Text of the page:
Tuesday, 20 August 2013

It must now start getting easier?

After looking at our mooring and the location of Willenhall Post Office the best walking route appeared to be up the towpath of the BCN Main Line to the junction with the Wyrley & Essington Canal before heading east on Willenhall Road (A454). 
I anticipated the route would NOT involve any meetings with stinging nettles and took the brave decision to wear shorts.  This provided to be a valid assessment as the BCN towpath was in good condition.
The recorded gps route is in purple.
The towpath walk from Autherley Junction to Wolverhampton was very pleasant but as I headed east the scenery became the usual light industry and suburbia.
The start of the 21 locks of the BCN Main Line
The second lock was being repaired by CRT contractors following recent flooding done by some of the local vanadals.  There was a Black Prince Hire Boat in the 3rd lock and I queried whether they had done the full 21 locks that morning.  Apparently they had moored for the night in the pound above the lock.  Two locks further up I found the lock top gate open and the the pound above looked like this…..
Most of the remaining locks in the flight also had their top gates open.  One top gate was actually closed but the paddles had been left up.
I was closing the top gates as I walked up the towpath but without a windlass couldn’t do much about the paddles.
Another mostly empty pound
Water was pouring out from a partially closed bottom paddle.
I don’t believe this was done by the Black Prince boat as they were going down and would have needed to close the top gates to empty the locks.  It’s more likely to have been a lazy boater going up the flight or the local vandals.
Not all the pounds were empty and this particular scene caught my eye because it had both the rail bridge and the canal.  The old and the new transport modes!
I arrived at the top lock to find a boat had just exited it and I was able to advise the crew of the condition of the flight and the need to ensure they allowed plenty of water down.  Also waiting at the top lock was a hotel boat & butty.  They too were advised of the problem.  Interestingly I saw both crews two thirds the way down the flight on my return.
The walk to the Willenhall Post Office was uneventful except to comment that I passed two other post office’s en-route.  Unfortunately neither collected biometric data! Sad smile  I arrived at the PO to find a crowd milling around the closed door on which a notice had been pinned advising that “Due to a power outage we are closed whilst waiting for an engineer”   Sad smileSad smileSad smile……..
This visa business has more twists and turns than a Le Carre novel!  By now I was rather sweaty, the sun had disappeared and the wind had come up.  Bugger!  Once I could have handled the extremes of weather but the body has aged and now objects.  Walking around kept me slightly warm, or kept the sweat warm but I needed a better solution.  There was a large Morrison’s two blocks away and I decided to treat myself to a cheap fleece (I’ve been saving for the last 48 years so why not do some spending!).  Walking down the clothing isles it became apparent all I could buy were socks and Y fronts.  Not much help!  But they had a cafe where I was able to warm myself and allow the sweaty T-shirt to dry on my back.  I gave the engineer one hour and then wandered back to the post office to find it open.  Joining a long queue I eventually arrived at the teller and asked for my post restante letter.  Bit of a puzzled look from the teller and she went off to discuss my request with a colleague before disappearing out the back.  Eventually she returned with the letter <success>. I was asked “Could she do anything else for me?”  “Not yet,  I have to open the letter!”  Inside was a form from the UKBA with a barcode on it.  I re-joined the queue and eventually arrived in front of the same teller.  After showing her the form I was directed to the small photo booth where my photo was taken along with digital fingerprints of both hands.  I’ve only had my fingerprints taken twice in my life.  Both times were for the UKBA!  I was then relieved of £20.  Hopefully this is the last payment in pursuit of the elusive visa.  Then the teller spoilt my day by informing me the UKBA would send me a letter within the next two weeks.   Where the hell will that go……. We don’t have an address!   Bet the sweet little elderly lady in Heathrow is going to get another letter addressed to me.  Sad smile  More post restante mail.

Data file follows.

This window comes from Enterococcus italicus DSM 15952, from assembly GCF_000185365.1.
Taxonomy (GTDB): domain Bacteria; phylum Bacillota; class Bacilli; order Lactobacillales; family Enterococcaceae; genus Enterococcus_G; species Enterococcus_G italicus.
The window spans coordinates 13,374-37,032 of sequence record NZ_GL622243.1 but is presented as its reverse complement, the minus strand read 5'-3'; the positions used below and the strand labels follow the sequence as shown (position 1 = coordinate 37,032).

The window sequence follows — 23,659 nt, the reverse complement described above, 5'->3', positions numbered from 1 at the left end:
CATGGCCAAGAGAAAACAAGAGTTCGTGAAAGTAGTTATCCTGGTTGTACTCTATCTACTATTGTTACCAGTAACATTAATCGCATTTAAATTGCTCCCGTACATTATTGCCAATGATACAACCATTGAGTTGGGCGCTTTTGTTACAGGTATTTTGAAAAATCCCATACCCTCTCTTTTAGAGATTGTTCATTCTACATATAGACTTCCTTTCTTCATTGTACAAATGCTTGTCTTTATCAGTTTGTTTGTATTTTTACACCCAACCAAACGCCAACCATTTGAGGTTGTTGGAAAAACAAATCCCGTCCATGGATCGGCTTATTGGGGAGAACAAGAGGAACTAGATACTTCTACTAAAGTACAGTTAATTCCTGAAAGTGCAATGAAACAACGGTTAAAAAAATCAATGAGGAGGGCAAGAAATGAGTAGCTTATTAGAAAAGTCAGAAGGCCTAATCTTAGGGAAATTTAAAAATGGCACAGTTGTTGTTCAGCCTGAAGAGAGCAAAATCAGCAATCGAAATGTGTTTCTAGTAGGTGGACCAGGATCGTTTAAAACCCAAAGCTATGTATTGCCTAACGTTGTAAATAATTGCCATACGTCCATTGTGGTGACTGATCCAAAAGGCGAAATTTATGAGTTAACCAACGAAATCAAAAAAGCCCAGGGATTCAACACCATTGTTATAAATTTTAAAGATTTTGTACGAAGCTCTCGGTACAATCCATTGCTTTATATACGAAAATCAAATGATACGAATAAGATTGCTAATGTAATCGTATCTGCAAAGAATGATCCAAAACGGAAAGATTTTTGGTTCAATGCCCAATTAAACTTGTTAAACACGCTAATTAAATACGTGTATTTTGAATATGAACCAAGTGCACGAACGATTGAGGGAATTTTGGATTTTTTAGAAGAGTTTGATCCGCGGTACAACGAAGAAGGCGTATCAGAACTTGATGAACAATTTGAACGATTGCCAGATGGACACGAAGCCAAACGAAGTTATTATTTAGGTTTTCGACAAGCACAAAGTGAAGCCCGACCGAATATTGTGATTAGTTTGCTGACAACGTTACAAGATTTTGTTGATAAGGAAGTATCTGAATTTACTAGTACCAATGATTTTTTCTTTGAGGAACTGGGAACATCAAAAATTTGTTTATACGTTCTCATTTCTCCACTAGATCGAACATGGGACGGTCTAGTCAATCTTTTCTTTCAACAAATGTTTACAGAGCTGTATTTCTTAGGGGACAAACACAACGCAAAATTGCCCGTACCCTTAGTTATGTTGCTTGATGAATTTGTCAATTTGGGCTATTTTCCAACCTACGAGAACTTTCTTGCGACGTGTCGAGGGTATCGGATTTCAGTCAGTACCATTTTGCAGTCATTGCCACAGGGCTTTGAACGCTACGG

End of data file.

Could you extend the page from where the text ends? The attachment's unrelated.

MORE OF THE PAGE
The walk back to Waiouru was uneventful apart from noticing there was a CRT lock keeper at the top of the flight attempting to manage the passage of boats down whilst simultaneously getting more water into the flight.
Margaret was sitting on the stern of nb Kelly-Louise and could see me walking towards her in the distance, she indicated to me I should hurry up and start running……. so I did!  Silly old bugger! Smile    The walk was only 18km but with no real hills it wasn’t that strenuous.
The remainder of the afternoon was spent rubbing down the damaged parts of the handrails and giving them the first topcoat of paint.  Jan has suggested I might like to walk to the local Morrison’s supermarket in the early evening and buy some of the heavy items she wasn’t able to collect in the morning.

1 comment :

Alf said...

Most of those paddles can be lowered (NOT dropped) by twisting the gear by hand, releasing the catch, and by keeping a grip on the spindle allowing the paddle to lower itself.